In the future, our kids will be waving around their iPrintrs and manifesting, like, carbon fiber and sweaters and diamonds out of thin air and we’re going to be all, “Remember filament?” And they’ll laugh and laugh.

*AKA Hell

**AKA Hell Part 2

 

OPTION 2: Outsource That Ish

PROS: Not having to do it yourself, huge range of materials, low up-front investment

CONS: Long lead-times, can be $$$ if you don’t have self-control, less transparent

It’s not like I’m not willing to put time into stuff. I’m happy to spend hours refining a design and building a model. I’m even happier to upload it to a website and have someone else make it for me.

Screen Shot 2016-02-07 at 6.48.16 PM
The material options currently listed on Shapeways’ site.

That’s where consumer 3D printing services, like Shapeways, iMaterialise, and Sculpteo, come in (this is by no means a full list- there are a ton of places to get your stuff printed. Apparently, in a desperate bid to stay relevant, Staples also offers 3D printing services). These services all allow you to upload a model, choose from a vast array of materials- from nylon to porcelain to solid PLATINUM- and then deliver it to your door, like, 5 to 20 days later.

It’s as easy as any other online shopping, and you get the same “every day is Christmas” feeling when you get a package in the mail filled with your 3D prints. Does it sometimes suck to have to wait for stuff? Sure. But all these companies are also starting to introduce rush services, and, after all you’re getting something custom-made. You can wait a few days, right?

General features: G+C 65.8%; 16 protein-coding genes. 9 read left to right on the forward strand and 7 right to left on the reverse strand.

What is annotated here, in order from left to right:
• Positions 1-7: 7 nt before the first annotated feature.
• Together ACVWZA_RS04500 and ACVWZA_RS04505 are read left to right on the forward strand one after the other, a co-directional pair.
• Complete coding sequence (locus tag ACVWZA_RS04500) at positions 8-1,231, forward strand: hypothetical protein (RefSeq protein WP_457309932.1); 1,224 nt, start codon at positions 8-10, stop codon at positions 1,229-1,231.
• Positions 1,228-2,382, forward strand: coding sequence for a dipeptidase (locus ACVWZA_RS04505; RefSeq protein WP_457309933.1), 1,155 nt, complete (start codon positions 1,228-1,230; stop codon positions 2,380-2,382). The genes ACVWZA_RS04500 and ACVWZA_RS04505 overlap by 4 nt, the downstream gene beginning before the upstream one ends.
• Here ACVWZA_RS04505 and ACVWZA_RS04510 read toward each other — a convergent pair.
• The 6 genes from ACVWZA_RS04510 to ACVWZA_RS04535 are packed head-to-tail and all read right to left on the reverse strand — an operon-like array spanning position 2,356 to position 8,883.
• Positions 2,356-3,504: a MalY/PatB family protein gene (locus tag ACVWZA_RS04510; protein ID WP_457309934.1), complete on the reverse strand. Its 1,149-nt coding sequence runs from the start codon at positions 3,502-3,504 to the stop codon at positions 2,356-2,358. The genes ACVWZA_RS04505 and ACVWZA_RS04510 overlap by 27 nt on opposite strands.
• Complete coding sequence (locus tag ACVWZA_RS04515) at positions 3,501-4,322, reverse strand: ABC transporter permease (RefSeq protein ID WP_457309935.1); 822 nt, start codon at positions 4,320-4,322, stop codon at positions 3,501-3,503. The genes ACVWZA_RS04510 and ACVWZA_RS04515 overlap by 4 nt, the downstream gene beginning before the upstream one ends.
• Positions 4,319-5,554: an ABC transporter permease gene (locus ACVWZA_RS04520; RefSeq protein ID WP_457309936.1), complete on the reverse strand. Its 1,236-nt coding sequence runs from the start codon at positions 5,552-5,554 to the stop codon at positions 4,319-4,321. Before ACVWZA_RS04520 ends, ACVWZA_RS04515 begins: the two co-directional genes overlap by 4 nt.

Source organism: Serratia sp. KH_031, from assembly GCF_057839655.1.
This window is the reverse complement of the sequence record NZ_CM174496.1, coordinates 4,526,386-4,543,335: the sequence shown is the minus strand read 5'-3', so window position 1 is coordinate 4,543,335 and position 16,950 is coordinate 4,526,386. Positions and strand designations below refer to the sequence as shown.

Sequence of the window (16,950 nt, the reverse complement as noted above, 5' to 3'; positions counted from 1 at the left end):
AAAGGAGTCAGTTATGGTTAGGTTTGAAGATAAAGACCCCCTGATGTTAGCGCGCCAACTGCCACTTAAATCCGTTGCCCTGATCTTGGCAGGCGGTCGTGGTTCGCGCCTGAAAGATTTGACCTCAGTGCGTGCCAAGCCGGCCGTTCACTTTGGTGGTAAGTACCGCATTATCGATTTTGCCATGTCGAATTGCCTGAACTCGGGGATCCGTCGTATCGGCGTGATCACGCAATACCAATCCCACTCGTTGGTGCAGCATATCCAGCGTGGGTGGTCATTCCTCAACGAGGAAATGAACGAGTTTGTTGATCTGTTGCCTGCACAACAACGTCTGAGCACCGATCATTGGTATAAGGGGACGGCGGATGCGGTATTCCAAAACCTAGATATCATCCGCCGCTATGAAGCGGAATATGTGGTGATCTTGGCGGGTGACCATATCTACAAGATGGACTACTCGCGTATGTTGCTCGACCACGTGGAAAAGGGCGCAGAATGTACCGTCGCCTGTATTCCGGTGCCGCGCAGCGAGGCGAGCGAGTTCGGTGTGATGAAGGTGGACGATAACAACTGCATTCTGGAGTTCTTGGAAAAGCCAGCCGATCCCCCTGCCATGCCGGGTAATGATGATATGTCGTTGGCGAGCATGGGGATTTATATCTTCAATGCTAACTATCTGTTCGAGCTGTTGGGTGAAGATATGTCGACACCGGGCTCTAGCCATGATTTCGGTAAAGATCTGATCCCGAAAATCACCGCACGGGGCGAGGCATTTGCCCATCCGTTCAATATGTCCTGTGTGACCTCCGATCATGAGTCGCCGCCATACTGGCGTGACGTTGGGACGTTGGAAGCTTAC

Full disclosure: I’m partial to Shapeways- they have competitive prices, an integrated marketplace (so you can sell your shiz to other printing nerds), and they let me pick up my stuff from their Long Island City office. I also REALLY love that I can print the same model from the same place in both white plastic and solid gold (for all your solid gold needs). And they’re not too stingy with the coups (I love a deal).

If you’re looking for something a little more local and/or a little more personal, though, 3D Hubs could be a good way to go. It’s basically an Airbnb for 3D printing- you upload your design, choose a material, and search for printers in your area that can execute. Prices/availability/turnaround will vary, as will the size and operation style of each contracter. Some of the print locations might just be a 3D printer in someone’s living room; others may be full-scale manufacturing operations. Lots will be somewhere in between.

The nice thing about this model is that you can have the option of building a relationship with your contractor. Nothing’s more frustrating than waiting for a print from one of the “big guys,” then getting a very brief message saying your print can’t be completed for x reason, leaving you to scramble and try to figure out what went wrong. With the smaller hubs, you have the opportunity to start a dialogue and collaborate with your hub master (I don’t think they call themselves that, but maybe they should). You get to have a foot in both worlds- you get to outsource the fiddling and futzing, but you can also have a higher level of control and transparency about the process.

Of course, your main determinant in choosing a contractor will be the materials you want. If you want to print in plastic, you’ll have a huge number of services from which to choose. If you want something to be made in solid platinum, your options will be more limited. As always, read reviews, compare prices, and be savvy about it.

 

What it all means:

So… I don’t know if you guys can tell…. but I’m going to recommend you go with option #2 to start. The idea of a 3D printer IN YOUR HOUSE is seductive and very sci-fi- but you can always start with outsourcing, then buy a printer for fun once you have a swimming pool full of money from the sales of all your amazing creations.

But in the interest of fair and balanced coverage, here’s a handful of popular consumer 3D printers to check out:

And here, again, are the links to the 3D printing services I mentioned above:

Kasia

Designer/HBIC

Designer, magpie, maximalist.